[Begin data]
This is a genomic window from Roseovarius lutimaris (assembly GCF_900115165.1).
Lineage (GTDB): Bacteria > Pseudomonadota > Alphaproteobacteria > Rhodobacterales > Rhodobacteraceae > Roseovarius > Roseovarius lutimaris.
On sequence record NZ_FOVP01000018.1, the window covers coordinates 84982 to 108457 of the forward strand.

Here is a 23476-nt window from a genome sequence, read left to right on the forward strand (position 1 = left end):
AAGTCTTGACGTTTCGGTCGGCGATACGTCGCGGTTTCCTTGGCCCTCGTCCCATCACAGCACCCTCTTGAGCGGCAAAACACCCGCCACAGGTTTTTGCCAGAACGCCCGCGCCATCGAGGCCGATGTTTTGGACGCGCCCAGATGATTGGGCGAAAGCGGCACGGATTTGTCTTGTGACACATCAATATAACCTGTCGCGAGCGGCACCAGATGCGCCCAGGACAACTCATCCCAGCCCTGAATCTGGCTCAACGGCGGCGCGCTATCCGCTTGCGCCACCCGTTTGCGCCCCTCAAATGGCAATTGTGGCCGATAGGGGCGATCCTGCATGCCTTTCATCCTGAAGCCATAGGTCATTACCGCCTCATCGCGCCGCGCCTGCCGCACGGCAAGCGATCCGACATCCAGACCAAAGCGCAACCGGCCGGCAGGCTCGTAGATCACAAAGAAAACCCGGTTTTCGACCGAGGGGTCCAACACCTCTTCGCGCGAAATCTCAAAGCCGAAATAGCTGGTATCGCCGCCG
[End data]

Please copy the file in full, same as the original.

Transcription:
This is a genomic window from Roseovarius lutimaris (assembly GCF_900115165.1).
Lineage (GTDB): Bacteria > Pseudomonadota > Alphaproteobacteria > Rhodobacterales > Rhodobacteraceae > Roseovarius > Roseovarius lutimaris.
On sequence record NZ_FOVP01000018.1, the window covers coordinates 84982 to 108457 of the forward strand.

Here is a 23476-nt window from a genome sequence, read left to right on the forward strand (position 1 = left end):
AAGTCTTGACGTTTCGGTCGGCGATACGTCGCGGTTTCCTTGGCCCTCGTCCCATCACAGCACCCTCTTGAGCGGCAAAACACCCGCCACAGGTTTTTGCCAGAACGCCCGCGCCATCGAGGCCGATGTTTTGGACGCGCCCAGATGATTGGGCGAAAGCGGCACGGATTTGTCTTGTGACACATCAATATAACCTGTCGCGAGCGGCACCAGATGCGCCCAGGACAACTCATCCCAGCCCTGAATCTGGCTCAACGGCGGCGCGCTATCCGCTTGCGCCACCCGTTTGCGCCCCTCAAATGGCAATTGTGGCCGATAGGGGCGATCCTGCATGCCTTTCATCCTGAAGCCATAGGTCATTACCGCCTCATCGCGCCGCGCCTGCCGCACGGCAAGCGATCCGACATCCAGACCAAAGCGCAACCGGCCGGCAGGCTCGTAGATCACAAAGAAAACCCGGTTTTCGACCGAGGGGTCCAACACCTCTTCGCGCGAAATCTCAAAGCCGAAATAGCTGGTATCGCCGCCG